HomeEntertainmentCinemaStop Whining, Filmmaker Sudhir Mishra To Independent Filmmakers

Stop Whining, Filmmaker Sudhir Mishra To Independent Filmmakers

Stop Whining, Filmmaker Sudhir Mishra To Independent Filmmakers

Stop Whining, Filmmaker Sudhir Mishra To Independent Filmmakers

NEW DELHI, (IANS) – With almost a smooth furious glance, he says that it is high time that independent filmmakers stop cribbing about the fact that their films do not get theatrical releases or accepted by OTT platforms anymore. Stressing that for decades everyone has given preference to big budgets and well-known stars, National Award-winning filmmaker Sudhir Mishra asserts that like life, filmmaking is also about negotiating spaces perpetually.

“It costs a lot of money to make films and release them. Anyways, these so-called independent filmmakers are too airy. But the moment Karan Johar invites them for lunch, everybody will stand in a queue. Boss, it is a practical industry, and learn to live with that fact. Like life, there are no perfect situations or ideals around here.

“A poet also has to feed his children, and he realizes that and works towards it. Stop cribbing all the time — I am so intelligent, such a nice guy, still my films don’t get distributed. The world owes you nothing,” laments Mishra.

“These independent guys need to realize that they are against the big boys. It is not easy to fight them. Sure, some crumbs may be thrown occasionally. After three outings at Cannes, filmmaker Murli Nair had to stop making films. Where is he now? It is a tough world out there,” says the filmmaker best known for his films like ‘Hazaaron Khwaishein Aisi’, ‘Dharavi’, ‘Chameli’, ‘Is Raat Ki Subah Nahin’ and ‘Khoya Khoya Chand.

Making his directorial debut with the film, ‘Yeh Woh Manzil to Nahin’ in 1987 which won him a National Film Award, Mishra, talking about his cult classic ‘Hazaaron Khwaishein Aisi’, says he did not have to do any research while writing the film as he had grown up in the time when nasalism was at its peak and knew many of them.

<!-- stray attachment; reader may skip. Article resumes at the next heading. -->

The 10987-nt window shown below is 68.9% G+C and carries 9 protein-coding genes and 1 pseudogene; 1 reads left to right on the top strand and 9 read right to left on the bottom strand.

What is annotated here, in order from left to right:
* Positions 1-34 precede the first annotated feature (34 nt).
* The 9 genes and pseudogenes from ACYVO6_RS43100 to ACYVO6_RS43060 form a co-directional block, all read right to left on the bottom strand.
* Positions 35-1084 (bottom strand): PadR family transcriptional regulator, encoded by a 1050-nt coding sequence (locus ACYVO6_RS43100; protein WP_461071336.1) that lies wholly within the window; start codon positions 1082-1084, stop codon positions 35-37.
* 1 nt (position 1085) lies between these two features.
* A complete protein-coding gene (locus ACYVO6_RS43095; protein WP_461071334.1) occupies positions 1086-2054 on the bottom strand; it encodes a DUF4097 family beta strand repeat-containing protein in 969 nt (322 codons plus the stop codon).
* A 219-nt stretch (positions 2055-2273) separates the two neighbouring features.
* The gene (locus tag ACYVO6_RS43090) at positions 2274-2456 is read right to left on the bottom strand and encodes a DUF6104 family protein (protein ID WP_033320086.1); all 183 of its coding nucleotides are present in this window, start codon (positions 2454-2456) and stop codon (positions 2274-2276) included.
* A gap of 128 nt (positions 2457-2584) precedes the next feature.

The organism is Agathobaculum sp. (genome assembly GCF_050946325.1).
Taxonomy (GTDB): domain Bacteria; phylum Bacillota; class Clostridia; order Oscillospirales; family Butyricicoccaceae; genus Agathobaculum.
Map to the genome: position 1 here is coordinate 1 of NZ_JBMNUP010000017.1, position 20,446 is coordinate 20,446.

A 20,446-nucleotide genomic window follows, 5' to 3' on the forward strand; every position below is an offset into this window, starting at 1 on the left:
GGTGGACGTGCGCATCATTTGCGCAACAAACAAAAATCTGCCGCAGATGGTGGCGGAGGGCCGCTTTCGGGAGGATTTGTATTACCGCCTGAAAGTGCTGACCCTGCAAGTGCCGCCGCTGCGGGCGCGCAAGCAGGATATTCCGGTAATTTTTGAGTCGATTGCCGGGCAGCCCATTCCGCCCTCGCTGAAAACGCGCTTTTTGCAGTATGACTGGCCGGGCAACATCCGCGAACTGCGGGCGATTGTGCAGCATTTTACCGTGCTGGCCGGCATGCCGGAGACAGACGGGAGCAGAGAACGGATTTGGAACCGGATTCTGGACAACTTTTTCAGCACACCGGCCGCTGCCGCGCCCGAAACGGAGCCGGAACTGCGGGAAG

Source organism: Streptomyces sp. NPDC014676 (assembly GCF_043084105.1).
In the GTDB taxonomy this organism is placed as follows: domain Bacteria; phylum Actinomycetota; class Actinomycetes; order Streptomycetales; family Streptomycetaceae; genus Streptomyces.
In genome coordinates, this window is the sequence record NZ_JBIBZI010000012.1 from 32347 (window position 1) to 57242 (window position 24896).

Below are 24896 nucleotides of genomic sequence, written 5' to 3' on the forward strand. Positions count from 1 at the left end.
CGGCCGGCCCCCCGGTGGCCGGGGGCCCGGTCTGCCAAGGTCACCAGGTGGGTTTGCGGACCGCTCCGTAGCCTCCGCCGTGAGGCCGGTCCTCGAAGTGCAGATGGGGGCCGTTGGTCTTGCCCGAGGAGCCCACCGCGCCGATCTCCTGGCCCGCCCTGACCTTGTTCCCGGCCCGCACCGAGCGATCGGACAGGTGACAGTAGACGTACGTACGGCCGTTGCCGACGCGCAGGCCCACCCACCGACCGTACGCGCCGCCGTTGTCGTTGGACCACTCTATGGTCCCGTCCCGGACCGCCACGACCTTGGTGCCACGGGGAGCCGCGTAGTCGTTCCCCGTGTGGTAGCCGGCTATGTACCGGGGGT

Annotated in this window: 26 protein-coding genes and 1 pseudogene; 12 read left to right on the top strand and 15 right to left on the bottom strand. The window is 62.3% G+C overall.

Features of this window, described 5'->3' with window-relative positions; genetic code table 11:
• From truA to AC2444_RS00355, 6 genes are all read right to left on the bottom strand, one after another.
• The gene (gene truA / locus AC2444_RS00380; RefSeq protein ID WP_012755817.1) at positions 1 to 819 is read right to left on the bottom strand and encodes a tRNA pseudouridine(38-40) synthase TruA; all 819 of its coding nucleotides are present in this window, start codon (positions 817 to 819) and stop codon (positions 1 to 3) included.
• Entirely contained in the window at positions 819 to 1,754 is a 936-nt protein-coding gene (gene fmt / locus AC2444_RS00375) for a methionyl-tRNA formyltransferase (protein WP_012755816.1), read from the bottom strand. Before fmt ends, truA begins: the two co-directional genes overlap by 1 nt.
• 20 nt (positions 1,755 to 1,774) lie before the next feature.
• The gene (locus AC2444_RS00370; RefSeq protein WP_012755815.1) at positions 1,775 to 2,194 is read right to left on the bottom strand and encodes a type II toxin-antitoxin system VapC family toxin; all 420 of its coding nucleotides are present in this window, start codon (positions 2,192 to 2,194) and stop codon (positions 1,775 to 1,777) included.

“I come from Lucknow and to a large extent my worldview is Ghalib. Naxalism was in the air, and I was very influenced by playwright Badal Sircar with whom I visited every area of Bengal where people were influenced by that ideology. Besides, I come from a Nehruvian family, and we were close to the Congress. I bet I know more about the Congress of that time than any journalist even. I have seen the emergence of fixers, observed machinations up close, and student politics of that era.”

Mishra says he is the ‘Geeta’ (female lead) in the film. “Because I am neither a Naxalite nor a fixer. Like her, I am the center, and I have touched my feminine side often. Yes, I knew many Geetas.”

All his films have a strong socio-political base, something which he says comes naturally to him.

“It is extremely important that my cinema is socio-political because that is my being. I do not have to ‘try’ to do that. That is how I think, that is who I am. A person comes before the filmmaker. Education, background, influences and ideological factors shape him. While making a movie certain aspects of the maker seep in naturally while others make a quiet exit,” he says.

Upbeat about several new OTT platforms entering the digital space, he says the more the merrier, “Everything may not be perfect about them. But that holds for everything in life, no?”

Mishra, who is currently working on his next titled ‘Summer of 77’ which is about the Emergency and mainstream people bubbling with a certain kind of radicalism and confronting the state, asserts, “No one is a fixer or a Naxalite in this movie. It is about a more mainstream rebellion. There are multiple layers to the film,” he concludes.

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